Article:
The Five Senses

The development of the senses begins well before we are able to appreciate the sight of a beautiful sunset or enjoy the feel of rain on our skin. You might not pay much attention to your senses until one of them is not functioning properly. For example, given that it is cold and flu season, many people can probably attest to how bland food tastes when they are unable to smell. For children, seeing, hearing, tasting, feeling, and smelling started well before birth.

At birth, the sense of smell is the most advanced of the five senses.  This makes perfect sense (no pun intended), given that babies get plenty of practice using their olfactory sense while in the womb. They smell the amniotic fluid, which is rich with aromas! Amazingly, when babies are only a few days old, they are able to distinguish the smell of their own mother’s milk and that of another woman’s, showing preference for a blanket that has a bit of milk on it from Mom.

The sense of hearing goes through most of its development in the womb. The inner ear fully develops around the 20th week of pregnancy, and at birth the ability to hear is fully developed. What did your baby listen to in utero? Your heartbeat, your stomach grumbling, blood flowing, and other fluids.  It is actually quite noisy in there! Studies have even demonstrated auditory preferences after birth, which are connected with the sounds that babies heard in the womb.

Amazingly, taste buds resemble those of an adult’s by the 13th – 15th week of pregnancy. Taste is strongly linked to smell, so it makes sense that babies are born with taste preferences that resemble their mother’s. No surprise that babies love sweet tastes, given the natural sweetness of human milk.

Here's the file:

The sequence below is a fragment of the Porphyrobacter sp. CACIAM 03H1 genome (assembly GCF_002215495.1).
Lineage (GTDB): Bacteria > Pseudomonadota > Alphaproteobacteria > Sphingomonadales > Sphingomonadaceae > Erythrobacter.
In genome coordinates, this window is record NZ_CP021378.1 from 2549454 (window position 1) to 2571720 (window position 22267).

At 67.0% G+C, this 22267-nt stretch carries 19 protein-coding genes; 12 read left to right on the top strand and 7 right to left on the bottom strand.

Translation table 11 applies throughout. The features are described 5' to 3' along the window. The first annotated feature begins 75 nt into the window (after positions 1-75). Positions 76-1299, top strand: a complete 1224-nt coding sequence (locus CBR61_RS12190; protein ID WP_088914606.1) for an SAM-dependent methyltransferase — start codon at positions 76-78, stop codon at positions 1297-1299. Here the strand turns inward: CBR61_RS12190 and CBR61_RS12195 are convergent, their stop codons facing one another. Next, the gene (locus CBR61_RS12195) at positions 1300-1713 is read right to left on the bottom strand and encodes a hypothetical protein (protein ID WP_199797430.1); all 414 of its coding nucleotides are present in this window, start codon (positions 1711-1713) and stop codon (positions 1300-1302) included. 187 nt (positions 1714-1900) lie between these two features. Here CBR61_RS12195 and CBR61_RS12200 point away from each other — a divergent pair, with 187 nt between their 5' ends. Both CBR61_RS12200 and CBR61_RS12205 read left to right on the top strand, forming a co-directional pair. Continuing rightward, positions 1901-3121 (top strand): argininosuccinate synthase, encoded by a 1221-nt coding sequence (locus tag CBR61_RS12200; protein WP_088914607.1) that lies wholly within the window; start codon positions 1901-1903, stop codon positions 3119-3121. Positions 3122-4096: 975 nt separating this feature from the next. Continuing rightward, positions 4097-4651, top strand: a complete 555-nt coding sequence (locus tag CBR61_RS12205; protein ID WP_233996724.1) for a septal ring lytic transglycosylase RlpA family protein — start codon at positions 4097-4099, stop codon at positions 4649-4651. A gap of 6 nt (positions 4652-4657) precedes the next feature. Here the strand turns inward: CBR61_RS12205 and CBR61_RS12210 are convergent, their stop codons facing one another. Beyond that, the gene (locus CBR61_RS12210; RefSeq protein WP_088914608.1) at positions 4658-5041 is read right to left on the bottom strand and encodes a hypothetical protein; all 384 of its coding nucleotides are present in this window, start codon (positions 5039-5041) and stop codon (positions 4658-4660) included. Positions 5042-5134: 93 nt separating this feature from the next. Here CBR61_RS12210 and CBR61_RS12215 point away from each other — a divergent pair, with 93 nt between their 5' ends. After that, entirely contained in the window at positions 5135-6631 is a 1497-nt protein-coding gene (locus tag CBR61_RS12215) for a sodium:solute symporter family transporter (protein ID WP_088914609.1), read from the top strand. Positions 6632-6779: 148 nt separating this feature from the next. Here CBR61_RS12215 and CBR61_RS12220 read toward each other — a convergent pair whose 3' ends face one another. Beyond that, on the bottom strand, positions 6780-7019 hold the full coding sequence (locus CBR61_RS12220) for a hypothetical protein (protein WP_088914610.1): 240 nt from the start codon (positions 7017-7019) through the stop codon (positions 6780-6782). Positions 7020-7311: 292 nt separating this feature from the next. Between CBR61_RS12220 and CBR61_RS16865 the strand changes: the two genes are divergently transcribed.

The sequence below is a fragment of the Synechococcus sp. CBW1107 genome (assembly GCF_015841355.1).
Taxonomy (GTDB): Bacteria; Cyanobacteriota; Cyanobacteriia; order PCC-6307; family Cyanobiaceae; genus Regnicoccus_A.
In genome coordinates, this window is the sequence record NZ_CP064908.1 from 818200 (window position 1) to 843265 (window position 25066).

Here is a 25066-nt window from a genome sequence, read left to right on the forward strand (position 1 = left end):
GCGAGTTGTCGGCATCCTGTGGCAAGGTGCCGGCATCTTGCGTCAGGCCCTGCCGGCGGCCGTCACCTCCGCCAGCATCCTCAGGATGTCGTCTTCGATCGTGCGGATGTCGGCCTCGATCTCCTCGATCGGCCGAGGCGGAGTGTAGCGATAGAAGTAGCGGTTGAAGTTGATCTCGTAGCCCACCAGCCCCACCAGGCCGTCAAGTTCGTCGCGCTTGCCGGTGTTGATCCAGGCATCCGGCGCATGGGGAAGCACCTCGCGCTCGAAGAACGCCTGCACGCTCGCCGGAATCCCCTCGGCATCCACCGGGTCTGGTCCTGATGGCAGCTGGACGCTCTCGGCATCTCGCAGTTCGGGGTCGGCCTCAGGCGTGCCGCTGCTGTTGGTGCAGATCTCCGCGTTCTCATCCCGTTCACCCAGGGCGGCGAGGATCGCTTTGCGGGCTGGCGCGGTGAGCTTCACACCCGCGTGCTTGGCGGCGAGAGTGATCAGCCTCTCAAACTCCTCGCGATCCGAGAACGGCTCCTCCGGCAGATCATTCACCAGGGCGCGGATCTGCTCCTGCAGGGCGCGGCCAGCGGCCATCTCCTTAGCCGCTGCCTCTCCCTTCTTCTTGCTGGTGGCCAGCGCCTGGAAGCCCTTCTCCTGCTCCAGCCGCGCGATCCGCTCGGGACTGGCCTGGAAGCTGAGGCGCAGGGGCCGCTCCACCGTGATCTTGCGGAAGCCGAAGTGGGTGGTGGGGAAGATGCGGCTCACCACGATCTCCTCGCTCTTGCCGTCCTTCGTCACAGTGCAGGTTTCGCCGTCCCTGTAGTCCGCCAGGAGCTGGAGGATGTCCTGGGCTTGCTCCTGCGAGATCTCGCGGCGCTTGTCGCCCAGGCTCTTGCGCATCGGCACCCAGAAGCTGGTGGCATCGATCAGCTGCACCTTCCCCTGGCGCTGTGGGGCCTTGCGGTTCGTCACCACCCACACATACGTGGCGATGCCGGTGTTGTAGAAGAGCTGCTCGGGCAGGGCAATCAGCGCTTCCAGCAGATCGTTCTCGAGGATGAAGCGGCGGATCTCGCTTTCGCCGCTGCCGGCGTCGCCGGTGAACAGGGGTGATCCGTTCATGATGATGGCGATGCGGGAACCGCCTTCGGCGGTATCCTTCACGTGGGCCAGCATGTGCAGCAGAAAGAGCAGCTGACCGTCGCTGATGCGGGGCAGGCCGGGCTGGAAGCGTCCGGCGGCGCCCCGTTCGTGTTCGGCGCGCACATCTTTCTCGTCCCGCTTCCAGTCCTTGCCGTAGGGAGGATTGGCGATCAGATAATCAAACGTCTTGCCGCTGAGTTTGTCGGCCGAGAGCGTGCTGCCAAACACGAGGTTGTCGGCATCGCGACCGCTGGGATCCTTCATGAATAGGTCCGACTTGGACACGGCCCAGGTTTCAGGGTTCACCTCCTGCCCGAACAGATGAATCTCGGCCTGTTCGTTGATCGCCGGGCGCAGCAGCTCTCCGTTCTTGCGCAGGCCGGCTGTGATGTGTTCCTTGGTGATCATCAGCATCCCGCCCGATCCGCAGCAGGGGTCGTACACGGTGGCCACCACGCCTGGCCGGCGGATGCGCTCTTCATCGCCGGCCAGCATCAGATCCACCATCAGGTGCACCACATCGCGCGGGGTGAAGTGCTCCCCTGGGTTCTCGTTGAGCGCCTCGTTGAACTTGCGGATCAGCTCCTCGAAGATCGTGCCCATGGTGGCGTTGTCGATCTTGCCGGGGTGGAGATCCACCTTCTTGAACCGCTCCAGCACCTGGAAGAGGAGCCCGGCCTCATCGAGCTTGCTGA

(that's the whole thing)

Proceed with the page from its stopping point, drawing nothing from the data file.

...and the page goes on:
Just before the 8th week of pregnancy, babies are able to experience touch. They spend the next seven months touching their faces, appendages, and the walls of their snug environment. Some fetuses may even respond to gentle patting by relaxing while in the womb.

Finally, the sense of sight really begins to develop at birth. While they are born with all the right parts, babies do not get a chance to practice seeing while in the womb, which is dark and may only let in trace amounts of very bright lights. Once born, babies can see roughly 5 to 15 inches, about the distance from the crook of their caregiver’s arm to the face.

At World of Enrichment, our classes are designed with sensory stimulation in mind. Be it art classes that help develop experience in color of depth perception, or music classes that tap into the importance of sound, we recognize the importance of the senses to healthy development. Children will rely on the five senses to make sense of the environment throughout their lives. World of Enrichment helps to develop safe and creative ways to begin this exploration.

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